A SPECIAL school has been ordered to pay almost £900 after a nine-year-old autistic boy lost a finger when it became trapped in a door.
Birtenshaw was ordered to pay the legal costs after a prosecution for safety failings by the Health and Safety Executive (HSE).
An HSE investigation found the organisation had failed to make sure all of the doors at its new special needs school in Bromley Cross were fitted with finger guards.
Trafford Magistrates Court heard that the child, who also has learning difficulties, trapped his hand in the hinge of the door when he went into the "quiet room" during his first few days in the new school building on September 11, 2012.
He lost all of his index finger as a result of the incident.
The court was told that the charity, which runs Birtenshaw School in Darwen Road along with several care homes, had identified the need for finger guards during the construction of its new school building.
However, the organisation failed to make sure the guards had been fitted before the new building opened to pupils in September 2012, and several doors were found to have missing guards.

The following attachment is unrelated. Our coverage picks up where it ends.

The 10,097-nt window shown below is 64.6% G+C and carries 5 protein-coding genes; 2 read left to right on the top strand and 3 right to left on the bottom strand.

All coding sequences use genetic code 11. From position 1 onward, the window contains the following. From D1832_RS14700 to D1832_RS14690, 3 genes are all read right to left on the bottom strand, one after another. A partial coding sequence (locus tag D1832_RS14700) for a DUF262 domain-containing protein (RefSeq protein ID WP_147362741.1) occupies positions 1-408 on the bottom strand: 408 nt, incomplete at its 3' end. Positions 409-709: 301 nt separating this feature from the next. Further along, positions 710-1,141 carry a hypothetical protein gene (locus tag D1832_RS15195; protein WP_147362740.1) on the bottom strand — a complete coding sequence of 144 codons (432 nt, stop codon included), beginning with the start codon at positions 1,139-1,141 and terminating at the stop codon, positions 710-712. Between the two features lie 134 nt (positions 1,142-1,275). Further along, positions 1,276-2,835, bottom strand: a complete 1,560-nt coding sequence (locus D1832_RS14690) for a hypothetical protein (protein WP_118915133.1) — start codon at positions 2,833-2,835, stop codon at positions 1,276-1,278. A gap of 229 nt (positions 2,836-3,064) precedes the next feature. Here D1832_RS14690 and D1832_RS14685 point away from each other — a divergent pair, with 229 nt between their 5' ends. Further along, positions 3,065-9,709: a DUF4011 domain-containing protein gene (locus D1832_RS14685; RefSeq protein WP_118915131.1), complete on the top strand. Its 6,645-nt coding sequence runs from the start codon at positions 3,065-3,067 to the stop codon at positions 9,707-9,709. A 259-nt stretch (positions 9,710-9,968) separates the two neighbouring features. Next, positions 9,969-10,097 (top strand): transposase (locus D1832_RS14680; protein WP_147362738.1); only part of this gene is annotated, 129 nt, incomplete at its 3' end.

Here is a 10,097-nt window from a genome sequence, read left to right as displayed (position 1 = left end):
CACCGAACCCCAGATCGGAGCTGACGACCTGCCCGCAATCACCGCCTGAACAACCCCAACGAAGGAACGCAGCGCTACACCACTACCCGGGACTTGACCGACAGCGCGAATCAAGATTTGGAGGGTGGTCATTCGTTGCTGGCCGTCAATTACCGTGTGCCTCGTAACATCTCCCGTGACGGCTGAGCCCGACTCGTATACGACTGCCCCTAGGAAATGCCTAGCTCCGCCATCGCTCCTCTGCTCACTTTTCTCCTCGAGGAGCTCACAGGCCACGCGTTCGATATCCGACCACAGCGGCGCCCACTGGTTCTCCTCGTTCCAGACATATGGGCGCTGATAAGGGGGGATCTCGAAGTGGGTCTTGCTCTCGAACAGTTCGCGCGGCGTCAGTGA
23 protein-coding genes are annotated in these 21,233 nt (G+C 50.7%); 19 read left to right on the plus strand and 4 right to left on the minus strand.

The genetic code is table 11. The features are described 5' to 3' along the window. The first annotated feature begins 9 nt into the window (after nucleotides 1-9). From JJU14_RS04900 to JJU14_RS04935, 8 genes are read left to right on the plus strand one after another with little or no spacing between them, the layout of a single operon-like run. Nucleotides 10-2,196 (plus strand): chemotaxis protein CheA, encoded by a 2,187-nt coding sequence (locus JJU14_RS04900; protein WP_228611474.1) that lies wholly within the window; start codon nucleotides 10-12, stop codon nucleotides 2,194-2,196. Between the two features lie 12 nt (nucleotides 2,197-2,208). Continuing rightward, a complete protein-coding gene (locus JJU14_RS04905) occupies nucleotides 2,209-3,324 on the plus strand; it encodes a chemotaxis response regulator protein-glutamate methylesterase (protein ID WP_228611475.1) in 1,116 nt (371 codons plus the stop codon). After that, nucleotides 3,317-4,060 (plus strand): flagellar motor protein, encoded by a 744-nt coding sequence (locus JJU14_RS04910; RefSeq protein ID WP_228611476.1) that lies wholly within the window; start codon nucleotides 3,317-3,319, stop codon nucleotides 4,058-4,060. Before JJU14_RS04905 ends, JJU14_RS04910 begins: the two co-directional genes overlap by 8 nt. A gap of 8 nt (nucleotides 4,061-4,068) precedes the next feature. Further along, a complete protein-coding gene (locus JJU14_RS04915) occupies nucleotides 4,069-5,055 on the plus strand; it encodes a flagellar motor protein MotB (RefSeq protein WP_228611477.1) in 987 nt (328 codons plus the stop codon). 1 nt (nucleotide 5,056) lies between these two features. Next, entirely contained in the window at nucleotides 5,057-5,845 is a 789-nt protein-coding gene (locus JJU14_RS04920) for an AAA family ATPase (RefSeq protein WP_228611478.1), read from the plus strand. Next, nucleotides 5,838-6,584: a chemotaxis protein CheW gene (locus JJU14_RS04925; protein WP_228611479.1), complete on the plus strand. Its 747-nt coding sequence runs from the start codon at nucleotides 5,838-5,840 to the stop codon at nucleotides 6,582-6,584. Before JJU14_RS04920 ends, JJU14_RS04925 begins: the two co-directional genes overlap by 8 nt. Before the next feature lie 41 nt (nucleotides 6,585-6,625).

Birtenshaw was given a conditional discharge but was ordered to pay £898 in prosecution costs after admitting a breach of the Health and Safety at Work Act.
Speaking after the hearing, HSE Inspector David Norton said: “A nine-year-old boy has suffered an injury that will affect him for the rest of his life because of the failings of the charity which runs the school.
“Birtenshaw knew there was a risk of children’s fingers becoming trapped in doors as the pupils who attend the school have learning and physical disabilities, making them particularly vulnerable.
“It would have been relatively easy to walk around the school to check all of the doors had been fitted with finger guards before pupils moved into the new building, but the charity failed to do this.
“It’s vital that organisations do more than just identify risks and actually make sure measures are in place to tackle any dangers.”